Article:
for the hot metal 12 flowing from tap hole 13 into the hot metal runner system.  The covers 15 are formed of the same material as the runners 14 in a desired density.  Means for introducing live steam and/or superheated steam at pressures in excess of
atmospheric into the covered hot metal runners 14 may comprise a source of steam, a steam pipe 16 and communicating nozzles 17 as seen in FIG. 3 of the drawings.


An air moving device such as a vacuum machine 18 is illustrated in FIG. 3 of the drawings where it is in communication with a duct 19 which in turn communicates with an opening 20 in one of the flat, slab-like covers 15.  Those skilled in the art
will observe that more than one of the ducts 19 may be in communication with more than one of the openings 20 in the covers 15 if desired and depending upon the length of the hot metal runner system.  Preferably the device for removing the steam and
entrained fumes, smoke, dust, contaminated air and the like, from the hot metal runner system is spaced with respect to both the hot metal source, the steam injection nozzles 17 and the pouring end of the hot metal runner system so as to insure complete
removal of the steam and entrained air pollutants from the system.


Still referring to FIG. 3 of the drawings, those skilled in the art will understand that the air moving device 18 includes a blower and a driving means, such as an electric motor, and that it may include means for removing pollutants from the
steam and air moved therethrough.  Such means which may be separately connected to the air moving device 18 may comprise scrubbers as known in the art or electrically actuated precipitron units, either of which will effectively remove smoke, gases, dust
and other pollutants from the steam and air stream moved therethrough and thus avoid atmospheric pollution.


By referring now to FIG. 1 of the drawings, it will be seen that the hot metal runner system shown in FIG. 3 is actually formed of a plurality of prefabricated modular runner units 14 in end to end alignment and it will occur to those skilled in
the art that the end to end arrangement may have dove-tailed inter-engaging means not shown, if desired.


In FIGS. 1 and 2 of the drawings, it will be seen that the flat, slab-like covers 15 are preferably of a size to engage the upper edges of the walls of the trough-like prefabricated modular runner units 14, so as to close the same to contain the
fumes, smoke and steam therein.


In FIG. 2 of the drawings, it will be seen that the cross sectional configuration of the trough-like runner units 14 and the slab-like covers 15 form a hot metal path through which the hot metal 12 from the source of hot metal 11 flows to a
pouring point as will be understood by those skilled in the art.  The use of the covers 15 keeps the hot metal approximately 30.degree.  hotter at the delivery point of the runner system than would be the case if the prior art uncovered runner systems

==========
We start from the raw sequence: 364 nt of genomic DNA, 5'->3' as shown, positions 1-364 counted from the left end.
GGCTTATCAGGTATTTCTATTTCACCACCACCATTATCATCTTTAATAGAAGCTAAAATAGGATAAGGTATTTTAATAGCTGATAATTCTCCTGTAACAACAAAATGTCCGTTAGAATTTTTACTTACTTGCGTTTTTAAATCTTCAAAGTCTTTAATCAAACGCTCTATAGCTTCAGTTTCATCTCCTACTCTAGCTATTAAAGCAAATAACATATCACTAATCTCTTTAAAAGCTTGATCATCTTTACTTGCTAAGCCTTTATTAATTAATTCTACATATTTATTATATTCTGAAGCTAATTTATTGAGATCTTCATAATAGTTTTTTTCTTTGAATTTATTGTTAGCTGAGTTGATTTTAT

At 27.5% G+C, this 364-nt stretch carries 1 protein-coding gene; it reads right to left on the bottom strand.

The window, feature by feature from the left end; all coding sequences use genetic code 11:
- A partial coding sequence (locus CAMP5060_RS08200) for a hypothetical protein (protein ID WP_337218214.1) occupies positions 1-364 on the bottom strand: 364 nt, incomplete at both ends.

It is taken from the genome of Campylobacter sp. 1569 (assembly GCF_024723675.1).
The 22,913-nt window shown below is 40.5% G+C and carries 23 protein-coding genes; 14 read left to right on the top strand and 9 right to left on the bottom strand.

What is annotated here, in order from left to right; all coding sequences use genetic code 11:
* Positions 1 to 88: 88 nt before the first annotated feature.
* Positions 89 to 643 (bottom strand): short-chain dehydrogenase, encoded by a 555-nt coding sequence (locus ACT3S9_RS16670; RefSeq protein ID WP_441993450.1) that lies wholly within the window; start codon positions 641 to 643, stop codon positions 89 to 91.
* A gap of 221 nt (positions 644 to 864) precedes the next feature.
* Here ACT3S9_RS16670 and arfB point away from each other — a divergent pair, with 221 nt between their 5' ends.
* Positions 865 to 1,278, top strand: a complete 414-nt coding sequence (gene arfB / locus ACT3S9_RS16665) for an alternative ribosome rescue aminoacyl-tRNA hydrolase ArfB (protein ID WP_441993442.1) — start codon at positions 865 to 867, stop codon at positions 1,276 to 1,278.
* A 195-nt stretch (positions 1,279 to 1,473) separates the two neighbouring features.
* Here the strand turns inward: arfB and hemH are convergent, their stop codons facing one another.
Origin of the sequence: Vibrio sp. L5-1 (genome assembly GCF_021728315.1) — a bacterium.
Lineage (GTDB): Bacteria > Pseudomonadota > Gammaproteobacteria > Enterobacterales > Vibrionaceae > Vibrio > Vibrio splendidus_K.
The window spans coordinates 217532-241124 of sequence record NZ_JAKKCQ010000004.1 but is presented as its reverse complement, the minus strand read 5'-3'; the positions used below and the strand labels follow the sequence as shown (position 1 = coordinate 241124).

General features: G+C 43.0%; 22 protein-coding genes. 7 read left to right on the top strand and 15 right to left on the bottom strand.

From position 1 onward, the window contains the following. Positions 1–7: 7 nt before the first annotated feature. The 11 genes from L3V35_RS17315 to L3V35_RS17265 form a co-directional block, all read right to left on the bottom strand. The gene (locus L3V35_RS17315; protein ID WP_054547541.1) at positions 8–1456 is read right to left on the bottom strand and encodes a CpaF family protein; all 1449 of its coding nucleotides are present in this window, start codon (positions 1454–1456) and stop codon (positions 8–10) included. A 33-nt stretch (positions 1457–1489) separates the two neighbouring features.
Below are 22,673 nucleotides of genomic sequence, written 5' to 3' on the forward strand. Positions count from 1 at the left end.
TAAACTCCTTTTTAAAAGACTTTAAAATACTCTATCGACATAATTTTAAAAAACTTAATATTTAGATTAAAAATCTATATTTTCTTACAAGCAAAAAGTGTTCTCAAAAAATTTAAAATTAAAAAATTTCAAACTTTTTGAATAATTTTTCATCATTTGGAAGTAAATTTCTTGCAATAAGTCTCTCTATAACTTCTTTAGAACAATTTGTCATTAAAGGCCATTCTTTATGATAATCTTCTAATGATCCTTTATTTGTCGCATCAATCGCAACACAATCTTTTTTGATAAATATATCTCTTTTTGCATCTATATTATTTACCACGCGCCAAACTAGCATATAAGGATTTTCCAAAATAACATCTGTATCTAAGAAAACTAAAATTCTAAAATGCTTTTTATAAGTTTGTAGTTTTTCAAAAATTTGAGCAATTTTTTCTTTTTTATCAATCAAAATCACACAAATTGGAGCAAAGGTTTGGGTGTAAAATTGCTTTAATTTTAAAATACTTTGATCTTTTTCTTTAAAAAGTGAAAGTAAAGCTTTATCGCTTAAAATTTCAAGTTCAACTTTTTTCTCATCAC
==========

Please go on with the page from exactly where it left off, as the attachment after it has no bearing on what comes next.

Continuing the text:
were used.


In addition to the ability of the steam injecting hot metal runner system to control air pollution on hot metal pouring floors and the like, it has been determined that the improved hot metal runner system disclosed herein provides an efficient
heat adding and insulating structure so that the runner 14 and cover 15 assemblies deliver the molten metal with a very small loss of temperature and which action contributes to the rapid flow of the molten metal without any pooling or freezing as is
common in the use of present uncovered runners, thereby delivering all of the molten metal to the pouring point.


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DOCUMENT INFO
Description: 1. Field of the InventionThis invention relates to an improvement in hot metal runners as used in the metal producing industry for delivering molten metal from a source to a remote point and providing such hot metal runners with continuous enclosures and means forremoving smoke, fumes, gases and the like therefrom to prevent air pollution.2. Description of the Prior ArtRunners for handling hot metal are disclosed in U.S. Pat. No. 2,409,741 and such runners generally comprised metal shapes with clay liners as will be understood by those skilled in the art.U.S. Pat. No. 3,174,739 relates to a nose for a furnace tap hole runner and wherein the nose, like the runners with which it is used, comprises a metal shape having a refractory lining in the nature of a permanent monolithic layer.U.S. Pat. No. 3,365,187 shows a runner system for a blast furnace.The runners in general use at the time of filing of U.S. Pat. No. 3,365,187 comprised clay shapes, some of which were carried in metal shapes and no runners are known in the art wherein a flat, slab-like cover formed of a series ofprefabricated modular units was provided to cooperate with a series of prefabricated modular runner units to form a closed hot metal passageway so that the fumes, gases, smoke and other air pollutants inherent in the pouring and running of hot metalcould be combined, mixed with live steam and eventually removed and separated from the atmosphere.SUMMARY OF THE INVENTIONThe present invention relates to an improvement in a hot metal runner system for hot metal sources such as blast furnaces, open hearths and the like, wherein the runners are arranged to provide a path for the fluid molten metal from the furnaceto a pouring point such as into a tundish in communication with a continuous casting machine or to a ladle for subsequent pouring into ingot moulds or the like.By providing hot metal runners with tight fitting, flat slab-like covers continuously therealong and means for injecting steam